Forty-three days. That’s all it took for Danny Nelson to score enough points to win the world championship in the Top Dragster presented by Racing RVs class.
While Nelson raced his low six-second dragster from April to October, it was a brief but effective 43-day span at midseason that defined his season and provided the points and motivation to pursue the first points championship of his long career. The first seven events that Nelson attended this season resulted in nothing better than a quarterfinal finish, and into mid-August, there was no reason for him or anyone else to think he’d be a top-10 contender, much less a champion.
That all changed at the North Central Division event in Bowling Green, Ky., where Nelson found the winner’s circle for the first time in 2019. What followed was an epic run that included additional wins at the rain-delayed Norwalk national event, the JEGS SPORTSnationals, and the NHRA Lucas Oil Drag Racing Series event in St. Louis as well as a quarterfinal finish at the Chevrolet Performance U.S. Nationals. All told, Nelson put together a 24-1 win-loss record during that span and quickly shot to the top of the standings. When asked to explain his sudden good fortune, Nelson didn’t have to look far for an answer.
“This happened after I had cataract surgery in August,” said Nelson. “That made all the difference. Bowling Green was my first race after the surgery, and I won that and then went on that streak. For a couple of years, I felt like I wasn’t driving well, but I just blamed it on getting older. It’s not as though I was dangerous or anything, but I couldn’t judge the finish line as well as I used to. I’d give up the stripe by a couple thousandths, and it turns out I just wasn’t seeing as clearly as I should have been. This year, I had good runs when I needed them and luck when I needed it. In one round, my opponent had a .007 package and didn’t win, and I won another round where the other guy was .010 total. Those are the rounds you need to win in order to win a championship. Of course, now I wish I had my eyes fixed sooner, but I’m not complaining. I’ve had some hot streaks before when I might win a few bracket races in a month, but nothing like this.”
Nelson has long been known for his successful RaceCraft chassis business in his hometown of Batesville, Ark., and during his career, he has constructed his fair share of winning Top Dragster, Super Comp, and E.T. bracket cars. Nelson proved he’s just as handy with a transbrake button as he is with a welder. Following his back-to-back national event wins in Norwalk and Columbus, Nelson took over the points lead and made the decision to seriously pursue the title.
“When I went to the semi’s in Indy, I thought I might have a chance, and then after I won in Norwalk, I knew I had a good shot at it,” said Nelson. “Jeff Strickland eventually passed me, and we swapped the lead a couple of times, but once I got through that part of the season where I won four out of five races, I felt pretty good about things.”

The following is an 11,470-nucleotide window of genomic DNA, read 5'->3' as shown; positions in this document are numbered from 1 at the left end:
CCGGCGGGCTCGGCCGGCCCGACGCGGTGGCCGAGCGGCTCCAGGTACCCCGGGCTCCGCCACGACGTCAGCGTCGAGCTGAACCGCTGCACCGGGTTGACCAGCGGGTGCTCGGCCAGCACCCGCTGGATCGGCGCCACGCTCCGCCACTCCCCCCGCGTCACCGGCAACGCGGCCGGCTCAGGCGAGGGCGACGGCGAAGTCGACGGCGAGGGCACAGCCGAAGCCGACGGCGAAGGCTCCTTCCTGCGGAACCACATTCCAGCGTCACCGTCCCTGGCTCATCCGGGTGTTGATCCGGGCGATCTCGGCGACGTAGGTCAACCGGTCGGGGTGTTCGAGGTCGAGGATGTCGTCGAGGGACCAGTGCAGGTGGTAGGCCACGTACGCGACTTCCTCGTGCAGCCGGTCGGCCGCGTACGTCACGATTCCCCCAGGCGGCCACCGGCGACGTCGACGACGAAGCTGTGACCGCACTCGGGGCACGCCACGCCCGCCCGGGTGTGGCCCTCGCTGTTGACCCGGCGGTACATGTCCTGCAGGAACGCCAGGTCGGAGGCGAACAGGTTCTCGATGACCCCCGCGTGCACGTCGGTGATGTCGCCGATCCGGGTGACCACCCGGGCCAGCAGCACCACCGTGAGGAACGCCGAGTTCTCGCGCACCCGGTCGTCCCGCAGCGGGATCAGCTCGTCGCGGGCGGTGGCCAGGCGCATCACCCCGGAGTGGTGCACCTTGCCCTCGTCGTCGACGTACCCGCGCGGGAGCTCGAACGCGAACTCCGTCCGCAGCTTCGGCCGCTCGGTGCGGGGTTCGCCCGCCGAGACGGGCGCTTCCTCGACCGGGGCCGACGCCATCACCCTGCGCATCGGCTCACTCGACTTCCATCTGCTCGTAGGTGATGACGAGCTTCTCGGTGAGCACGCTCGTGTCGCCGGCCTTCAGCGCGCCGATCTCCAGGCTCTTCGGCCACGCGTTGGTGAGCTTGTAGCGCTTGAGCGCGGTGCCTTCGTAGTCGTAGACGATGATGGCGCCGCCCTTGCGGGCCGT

Nelson’s battle, primarily with former champ Strickland, came to a head in October. Strickland, who ultimately finished second, went to the quarterfinals at the fall Charlotte event and then suffered a surprising round-one loss a week later at the Division 2 Lucas Oil Series finale in Rockingham, N.C. Nelson wasn’t at either event, but it didn’t take long for him to learn the results.
“When Jeff went to Charlotte, he made up one round, but Rockingham was the key,” Nelson said. “I wasn’t going to watch because I didn’t want to worry about it. Then, I looked down at my phone and saw I had 77 text messages. I figured that was a good sign that he’d lost early. Jeff is a good friend of mine; I’ve known him and his family for probably 30 years, and we had a really nice talk for probably two hours. He said, ‘I wanted to win it, but I wanted you to win it, too.’ I pretty much felt the same way, but since he’d already won two championships, I wanted to think it was my turn.
“This is my fourth year racing for the championship in Top Dragster, and I honestly thought I could do better than I had been,” said Nelson. “I was in the top 15 each year but felt something was missing. I never thought I’d win a championship at 62, but a lot of things came together at the right time. It was great going to the banquet in Hollywood [Calif.]. Like I told the audience there, as a hillbilly from Arkansas, I think I know what [Beverly Hillbillies star] Jed Clampett felt like.”
While Nelson credits his eye surgery for a lot of his 2019 success, he’s also justifiably proud of his race car, since he built it himself. He was also quick to thank many of his vendors, including Vortech Superchargers, Brodix, FTI Transmissions, Hoosier, APD, Race Star Wheels, Moser Engineering, and Branon Performance.